Ashleigh Barty will be hot favourite to win her home Australian Open for the
first time, but even with Serena Williams absent the world number one faces
threats from all angles.
Ashleigh Barty will be hot favourite to win her home Australian Open for the first time, but even with Serena Williams absent the world number one faces threats from all angles.
For the first time in a quarter of a century the first Grand Slam of the year will not feature either of the Williams sisters -- Serena would have been pursuing a record-equalling 24th major crown but she is not fit.
With defending champion Naomi Osaka still working her way back to top form and fitness after a long break, the 25-year-old Barty has emerged as the clear favourite at Melbourne Park.
Like her rival Osaka, Barty was dumped out of the third round of the US Open in September and did not play the rest of the year, returning home to Australia because of the coronavirus pandemic.
Unlike the Japanese star, who pulled out of a warm-up tournament last week saying her "body got a shock" after playing her first matches for four months, Barty appears to be back in the groove already.
Barty won the French Open in 2019 and Wimbledon last year but her best performance in Melbourne was reaching the semi-finals in 2020, where she lost to eventual champion Sofia Kenin.
However, she fired a warning to the rest of the Australian Open field on Sunday, claiming the singles and doubles titles at the Adelaide International.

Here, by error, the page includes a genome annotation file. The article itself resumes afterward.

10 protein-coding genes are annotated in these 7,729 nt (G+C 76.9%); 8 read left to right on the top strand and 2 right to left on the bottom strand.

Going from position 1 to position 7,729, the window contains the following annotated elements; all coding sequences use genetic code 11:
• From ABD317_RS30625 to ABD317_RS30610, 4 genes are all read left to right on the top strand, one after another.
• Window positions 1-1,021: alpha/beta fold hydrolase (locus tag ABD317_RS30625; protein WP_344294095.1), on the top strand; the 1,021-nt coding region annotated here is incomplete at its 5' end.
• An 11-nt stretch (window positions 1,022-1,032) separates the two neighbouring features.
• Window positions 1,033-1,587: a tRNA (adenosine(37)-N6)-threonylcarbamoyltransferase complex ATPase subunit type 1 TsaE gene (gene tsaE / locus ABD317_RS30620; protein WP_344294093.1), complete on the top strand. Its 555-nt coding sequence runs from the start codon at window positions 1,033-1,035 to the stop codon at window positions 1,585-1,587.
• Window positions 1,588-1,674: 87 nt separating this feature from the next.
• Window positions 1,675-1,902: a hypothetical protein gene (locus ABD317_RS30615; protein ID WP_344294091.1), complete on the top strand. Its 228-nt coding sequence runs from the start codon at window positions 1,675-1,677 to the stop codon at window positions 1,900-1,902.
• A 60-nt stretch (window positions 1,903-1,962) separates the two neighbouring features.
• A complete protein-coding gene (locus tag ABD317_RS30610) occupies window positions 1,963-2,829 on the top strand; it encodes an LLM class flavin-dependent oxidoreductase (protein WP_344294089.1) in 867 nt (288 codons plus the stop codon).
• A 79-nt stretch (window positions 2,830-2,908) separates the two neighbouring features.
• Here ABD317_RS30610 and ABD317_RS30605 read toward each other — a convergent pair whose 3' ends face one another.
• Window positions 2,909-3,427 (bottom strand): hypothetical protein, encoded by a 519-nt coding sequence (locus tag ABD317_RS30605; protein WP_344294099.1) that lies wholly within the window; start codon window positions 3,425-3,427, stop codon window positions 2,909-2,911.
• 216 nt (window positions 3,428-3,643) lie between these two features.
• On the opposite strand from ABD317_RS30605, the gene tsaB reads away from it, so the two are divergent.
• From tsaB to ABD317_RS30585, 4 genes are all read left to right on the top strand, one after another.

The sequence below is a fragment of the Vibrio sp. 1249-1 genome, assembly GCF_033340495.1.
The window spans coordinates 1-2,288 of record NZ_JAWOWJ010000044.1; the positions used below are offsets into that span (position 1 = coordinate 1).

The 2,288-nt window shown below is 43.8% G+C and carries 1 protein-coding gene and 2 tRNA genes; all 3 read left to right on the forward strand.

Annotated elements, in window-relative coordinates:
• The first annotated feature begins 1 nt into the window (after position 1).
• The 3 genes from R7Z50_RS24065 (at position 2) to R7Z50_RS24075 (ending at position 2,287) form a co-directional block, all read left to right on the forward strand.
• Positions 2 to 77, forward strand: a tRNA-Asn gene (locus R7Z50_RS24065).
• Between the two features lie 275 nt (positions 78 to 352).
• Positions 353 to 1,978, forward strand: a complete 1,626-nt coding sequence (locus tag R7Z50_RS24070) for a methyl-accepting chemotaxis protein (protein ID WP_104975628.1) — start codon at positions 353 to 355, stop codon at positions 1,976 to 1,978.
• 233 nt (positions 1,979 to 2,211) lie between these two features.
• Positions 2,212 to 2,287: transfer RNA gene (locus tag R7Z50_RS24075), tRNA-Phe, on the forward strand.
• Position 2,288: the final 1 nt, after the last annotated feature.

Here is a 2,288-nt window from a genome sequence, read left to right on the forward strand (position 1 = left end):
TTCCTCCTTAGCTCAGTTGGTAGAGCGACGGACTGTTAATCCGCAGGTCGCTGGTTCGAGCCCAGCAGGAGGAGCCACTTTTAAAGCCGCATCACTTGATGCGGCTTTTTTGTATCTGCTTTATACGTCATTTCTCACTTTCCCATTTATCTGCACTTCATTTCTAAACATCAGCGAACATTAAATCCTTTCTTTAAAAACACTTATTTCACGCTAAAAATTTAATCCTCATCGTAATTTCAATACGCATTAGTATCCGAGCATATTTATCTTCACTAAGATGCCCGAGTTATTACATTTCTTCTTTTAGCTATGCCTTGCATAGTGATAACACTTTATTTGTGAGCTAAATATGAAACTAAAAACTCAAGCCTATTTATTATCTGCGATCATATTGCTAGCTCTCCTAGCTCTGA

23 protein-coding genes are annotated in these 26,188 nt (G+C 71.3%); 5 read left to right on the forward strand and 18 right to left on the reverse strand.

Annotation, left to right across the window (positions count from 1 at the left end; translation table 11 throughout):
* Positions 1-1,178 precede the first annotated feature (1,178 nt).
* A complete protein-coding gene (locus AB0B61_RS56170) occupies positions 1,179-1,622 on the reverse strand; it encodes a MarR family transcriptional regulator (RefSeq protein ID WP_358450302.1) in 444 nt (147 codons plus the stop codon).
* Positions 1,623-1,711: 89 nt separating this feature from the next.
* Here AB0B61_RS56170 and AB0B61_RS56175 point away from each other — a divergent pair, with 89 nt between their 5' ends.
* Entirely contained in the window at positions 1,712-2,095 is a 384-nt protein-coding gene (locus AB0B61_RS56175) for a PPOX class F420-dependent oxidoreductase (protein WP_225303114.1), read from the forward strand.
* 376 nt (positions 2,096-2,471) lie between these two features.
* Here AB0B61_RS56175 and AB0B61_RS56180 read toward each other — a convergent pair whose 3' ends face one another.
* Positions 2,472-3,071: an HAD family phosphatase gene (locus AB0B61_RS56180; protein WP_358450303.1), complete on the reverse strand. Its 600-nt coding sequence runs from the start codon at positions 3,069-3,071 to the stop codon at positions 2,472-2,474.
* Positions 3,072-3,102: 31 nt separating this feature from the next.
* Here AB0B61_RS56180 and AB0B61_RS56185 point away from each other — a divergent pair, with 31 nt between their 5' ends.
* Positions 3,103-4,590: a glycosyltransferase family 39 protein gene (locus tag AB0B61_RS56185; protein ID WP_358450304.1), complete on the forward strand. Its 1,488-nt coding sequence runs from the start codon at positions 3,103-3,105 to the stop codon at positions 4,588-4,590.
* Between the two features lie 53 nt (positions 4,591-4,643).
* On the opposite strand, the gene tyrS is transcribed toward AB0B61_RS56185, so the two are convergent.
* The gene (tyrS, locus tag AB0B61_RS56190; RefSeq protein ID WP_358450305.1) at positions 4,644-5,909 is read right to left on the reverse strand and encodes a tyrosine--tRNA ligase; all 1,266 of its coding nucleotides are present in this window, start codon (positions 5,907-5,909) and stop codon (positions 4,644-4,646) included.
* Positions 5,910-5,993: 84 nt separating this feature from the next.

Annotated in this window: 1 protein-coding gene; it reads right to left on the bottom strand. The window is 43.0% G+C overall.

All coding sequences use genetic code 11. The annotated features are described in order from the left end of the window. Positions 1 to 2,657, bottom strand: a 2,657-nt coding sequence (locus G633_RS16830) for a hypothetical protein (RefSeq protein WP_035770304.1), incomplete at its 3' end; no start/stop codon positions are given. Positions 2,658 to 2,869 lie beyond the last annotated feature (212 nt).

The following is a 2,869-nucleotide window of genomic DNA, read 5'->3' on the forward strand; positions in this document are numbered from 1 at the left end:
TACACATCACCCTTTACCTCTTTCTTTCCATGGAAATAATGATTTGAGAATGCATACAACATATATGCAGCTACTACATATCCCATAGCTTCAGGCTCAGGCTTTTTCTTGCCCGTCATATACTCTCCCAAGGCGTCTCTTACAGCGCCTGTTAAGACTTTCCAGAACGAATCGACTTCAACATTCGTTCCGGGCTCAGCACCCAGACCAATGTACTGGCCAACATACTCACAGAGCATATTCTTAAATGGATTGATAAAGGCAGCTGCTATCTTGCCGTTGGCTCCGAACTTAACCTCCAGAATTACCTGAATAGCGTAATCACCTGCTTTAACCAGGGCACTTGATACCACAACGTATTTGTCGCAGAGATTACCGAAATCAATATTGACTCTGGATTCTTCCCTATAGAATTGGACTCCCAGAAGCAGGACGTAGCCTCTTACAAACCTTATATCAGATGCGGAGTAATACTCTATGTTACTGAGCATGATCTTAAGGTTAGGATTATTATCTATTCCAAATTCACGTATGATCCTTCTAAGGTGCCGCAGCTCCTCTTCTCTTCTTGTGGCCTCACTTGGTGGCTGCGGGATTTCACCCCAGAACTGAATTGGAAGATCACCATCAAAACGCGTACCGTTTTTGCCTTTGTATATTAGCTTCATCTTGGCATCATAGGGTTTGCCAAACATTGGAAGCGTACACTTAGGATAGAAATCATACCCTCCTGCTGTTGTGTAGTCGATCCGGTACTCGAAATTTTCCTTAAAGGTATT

Barty pulled out of this week's Sydney Classic, explaining that she needed to recover from her exploits, but said that her 14th career singles crown was a huge confidence boost.
"When my back was against the wall I was able to produce some pretty good stuff," she told the WTA.
"Pre-seasons are good but you never quite know where that level is until you test yourself against the very best.
"And it's been really nice to have some good hit-outs this week and I feel like I'm ready."
- Halep, Muguruza threaten -
Men's tennis has been dominated by the "Big Three" of Novak Djokovic, Rafael Nadal and Roger Federer, but women's tennis remains wide open.
Last year's four Grand Slams were won by four different women -- Osaka (Australian), Barbora Krejcikova (French), Barty (Wimbledon) and Emma Raducanu (US) and Osaka and Barty's early exits at the US Open underlined the point.
Osaka, a two-time Melbourne champion, went out to eventual New York finalist Leylah Fernandez, who lost to fellow unseeded teenager Raducanu in the title decider.
The Briton Raducanu, who is embarking on her first full WTA Tour season, has struggled since her stunning emergence at Flushing Meadows and last month tested positive for Covid-19.
She pulled out of a Melbourne build-up event last week saying that it was "too soon for me, having just returned from isolation".
Raducanu should be fine for the Australian Open, and Fernandez will also be there, as will another prodigious young talent in the form of 17-year-old American Coco Gauff.
But this could be the chance for the older guard to reassert themselves.
Garbine Muguruza, who lost to the American Kenin in the 2020 final, is third in the world rankings behind Barty and big-hitting Aryna Sabalenka of Belarus.
The 28-year-old Spaniard squandered two match points against Osaka last year at Melbourne Park in the last 16 and won the season-ending WTA Finals in Guadalajara.
There is also the re-emergence of another former number one, Simona Halep.
The 30-year-old Romanian, a popular figure within women's tennis, on Sunday won her first title in 16 months following a bleak run of calf and knee problems.
"After a tough year it's always nice to have a trophy in my hands," said the Romanian.
"Physically I'm in the right place, confidence is growing," she added.
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